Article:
In spite of its intelligence, style and critical acclaim, Secretary -- which also cleaned up at the 2002 Sundance Awards -- didn't come anywhere near the Inland Northwest.
We missed out, because Secretary is the kind of film that benefits from the intimate close quarters, nervous collective laughter, even the sadistically uncomfortable seats of an art film venue like, say, the Met. In fact, it would seem that director Steven Shainberg doesn't want his audiences too comfy, even while seducing them with witty dialogue and sets saturated in pink. Based on a short story by the deliciously disturbing Mary Gaitskill, Secretary has enough oogly material in the first 10 minutes to supply its own feature- length film. A young woman, Lee (Maggie Gyllenhaal), is released from a mental hospital only to find herself turning to her old coping mechanisms. Desperate for an escape, she lands a job as secretary for the law office of E. Edward Grey (James Spader).
In a joyfully perverse take on gothic romances, Grey is the moody, demanding Mr. Rochester to Lee's meek, persevering Jane Eyre. But where Jane eventually learns to cherish her own strength and independence, Lee discovers her true calling as a born submissive. In a scene where their relationship quickly becomes anything but professional, there's a moment of revelation that is still one of the most amazing things I've seen in cinema -- indie or otherwise -- in years.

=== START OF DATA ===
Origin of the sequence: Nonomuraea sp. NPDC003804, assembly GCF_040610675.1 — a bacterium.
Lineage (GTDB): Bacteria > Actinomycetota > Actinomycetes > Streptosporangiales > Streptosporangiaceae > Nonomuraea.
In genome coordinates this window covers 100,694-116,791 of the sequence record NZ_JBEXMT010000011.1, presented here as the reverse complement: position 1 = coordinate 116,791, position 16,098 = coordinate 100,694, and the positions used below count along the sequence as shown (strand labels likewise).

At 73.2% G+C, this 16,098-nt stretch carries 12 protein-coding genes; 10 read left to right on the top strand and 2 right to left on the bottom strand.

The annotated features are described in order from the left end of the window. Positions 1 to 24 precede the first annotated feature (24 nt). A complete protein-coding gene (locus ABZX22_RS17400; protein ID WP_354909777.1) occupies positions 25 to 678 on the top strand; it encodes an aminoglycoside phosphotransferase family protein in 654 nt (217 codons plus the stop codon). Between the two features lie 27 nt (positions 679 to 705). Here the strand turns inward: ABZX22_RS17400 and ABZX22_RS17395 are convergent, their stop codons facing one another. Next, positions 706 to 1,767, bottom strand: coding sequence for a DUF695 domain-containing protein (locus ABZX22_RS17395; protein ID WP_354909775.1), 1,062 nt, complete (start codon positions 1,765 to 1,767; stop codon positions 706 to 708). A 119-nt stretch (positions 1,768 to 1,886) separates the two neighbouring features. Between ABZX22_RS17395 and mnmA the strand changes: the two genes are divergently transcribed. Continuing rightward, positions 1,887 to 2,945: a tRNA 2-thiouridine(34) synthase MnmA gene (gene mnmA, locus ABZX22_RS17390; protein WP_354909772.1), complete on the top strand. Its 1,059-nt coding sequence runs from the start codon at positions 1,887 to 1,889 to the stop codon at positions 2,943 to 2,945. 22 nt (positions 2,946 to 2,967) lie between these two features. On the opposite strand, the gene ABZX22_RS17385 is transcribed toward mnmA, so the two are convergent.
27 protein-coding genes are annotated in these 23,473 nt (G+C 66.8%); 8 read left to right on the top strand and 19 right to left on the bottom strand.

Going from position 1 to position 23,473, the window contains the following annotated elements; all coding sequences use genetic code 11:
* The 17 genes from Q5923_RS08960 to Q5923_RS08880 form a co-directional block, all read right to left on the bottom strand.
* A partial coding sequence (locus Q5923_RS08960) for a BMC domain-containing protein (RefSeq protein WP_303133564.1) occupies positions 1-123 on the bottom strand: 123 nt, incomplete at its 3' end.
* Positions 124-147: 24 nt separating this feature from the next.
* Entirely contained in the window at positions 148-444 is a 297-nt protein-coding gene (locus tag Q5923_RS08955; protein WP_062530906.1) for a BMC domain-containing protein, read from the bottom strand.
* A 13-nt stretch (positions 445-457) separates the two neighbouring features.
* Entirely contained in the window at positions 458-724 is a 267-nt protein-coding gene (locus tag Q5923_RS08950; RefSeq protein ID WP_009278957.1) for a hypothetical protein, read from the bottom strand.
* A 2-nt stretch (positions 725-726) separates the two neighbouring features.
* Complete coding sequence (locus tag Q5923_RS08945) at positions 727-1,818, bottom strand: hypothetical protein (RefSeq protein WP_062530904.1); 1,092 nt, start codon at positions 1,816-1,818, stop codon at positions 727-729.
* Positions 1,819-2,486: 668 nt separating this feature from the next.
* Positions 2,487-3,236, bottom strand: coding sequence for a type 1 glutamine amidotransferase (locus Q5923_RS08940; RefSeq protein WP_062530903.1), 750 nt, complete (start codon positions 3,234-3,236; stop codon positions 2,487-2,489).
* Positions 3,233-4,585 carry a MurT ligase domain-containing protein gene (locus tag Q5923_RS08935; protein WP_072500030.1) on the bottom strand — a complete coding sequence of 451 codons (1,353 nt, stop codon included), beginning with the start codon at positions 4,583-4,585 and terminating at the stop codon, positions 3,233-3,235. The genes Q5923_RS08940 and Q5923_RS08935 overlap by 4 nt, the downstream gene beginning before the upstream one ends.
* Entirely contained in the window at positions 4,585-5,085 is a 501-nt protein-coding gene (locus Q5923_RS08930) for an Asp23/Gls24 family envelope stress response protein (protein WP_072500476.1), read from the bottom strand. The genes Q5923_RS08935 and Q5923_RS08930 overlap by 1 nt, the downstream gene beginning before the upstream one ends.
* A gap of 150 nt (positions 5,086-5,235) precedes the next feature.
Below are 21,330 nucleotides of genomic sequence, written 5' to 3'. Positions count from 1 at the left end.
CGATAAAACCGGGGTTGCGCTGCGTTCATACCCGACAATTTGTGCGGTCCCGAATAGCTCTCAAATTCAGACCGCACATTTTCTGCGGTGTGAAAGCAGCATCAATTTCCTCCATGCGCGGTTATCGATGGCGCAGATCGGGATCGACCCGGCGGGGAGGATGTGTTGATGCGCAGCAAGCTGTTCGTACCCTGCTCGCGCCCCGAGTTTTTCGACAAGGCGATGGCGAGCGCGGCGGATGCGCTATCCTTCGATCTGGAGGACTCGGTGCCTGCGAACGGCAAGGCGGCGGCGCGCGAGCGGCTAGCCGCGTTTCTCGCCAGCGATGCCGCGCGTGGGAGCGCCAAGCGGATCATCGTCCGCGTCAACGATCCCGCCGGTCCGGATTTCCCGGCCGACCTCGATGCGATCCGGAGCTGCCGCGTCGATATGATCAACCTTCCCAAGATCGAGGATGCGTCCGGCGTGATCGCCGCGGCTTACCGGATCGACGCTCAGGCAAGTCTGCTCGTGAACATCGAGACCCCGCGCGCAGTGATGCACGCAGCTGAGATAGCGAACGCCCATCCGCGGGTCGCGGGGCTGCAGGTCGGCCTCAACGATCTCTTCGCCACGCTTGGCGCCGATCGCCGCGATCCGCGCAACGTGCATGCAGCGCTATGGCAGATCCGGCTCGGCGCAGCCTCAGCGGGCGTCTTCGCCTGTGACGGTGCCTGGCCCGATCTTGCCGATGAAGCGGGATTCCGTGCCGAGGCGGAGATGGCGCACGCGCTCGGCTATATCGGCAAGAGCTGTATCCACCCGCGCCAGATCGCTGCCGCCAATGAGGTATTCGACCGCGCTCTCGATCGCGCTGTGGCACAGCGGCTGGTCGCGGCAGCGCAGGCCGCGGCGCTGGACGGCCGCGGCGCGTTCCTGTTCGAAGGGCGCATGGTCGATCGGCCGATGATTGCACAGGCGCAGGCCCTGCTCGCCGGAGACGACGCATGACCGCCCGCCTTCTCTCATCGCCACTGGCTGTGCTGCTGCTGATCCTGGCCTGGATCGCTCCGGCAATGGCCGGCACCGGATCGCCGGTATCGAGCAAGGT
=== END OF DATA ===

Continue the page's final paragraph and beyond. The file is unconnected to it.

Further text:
Not everyone is going to like this film, and some might have trouble getting past what looks like Lee's humiliating predicament. But those who do will be rewarded by astonishing performances. Maggie Gyllenhaal's Lee is a gorgeous dork -- unselfconsciously beautiful and suffused with an endearing and goofy charm. James Spader is hypnotic as E. Edward Grey. Few actors can carry off the creep factor and still maintain a certain twitchy sexiness, but Spader is one of the few who does it well.
Director Shainberg also deserves credit for taking potentially cliched material -- i.e., boss/secretary sexual antics, S & amp;M, etc. -- and interpreting it in compelling, surprisingly original terms. Red Sharpie pens replace red roses and spankings take the place of candlelit dinners. But what might at first sound like a movie about two twisted individuals emerges as a touching, oddly sweet romance. How refreshing to see a film that dares to say that what looks sick and wrong can be oh-so-right.
All the farms I remember from growing up in North Idaho and Eastern Washington were not what you'd call stylish. In fact, what I do remember are blocky sofas covered in that ubiquitous mauve upholstery, copper Jell-O molds lining the kitche
First things first. Author Claire Rudolf Murphy has it on good authority that "Sacajawea" is pronounced the way we've always done it here in the Inland Northwest. Soft "j" sound, accents on the first and fourth syllables. Of course now, his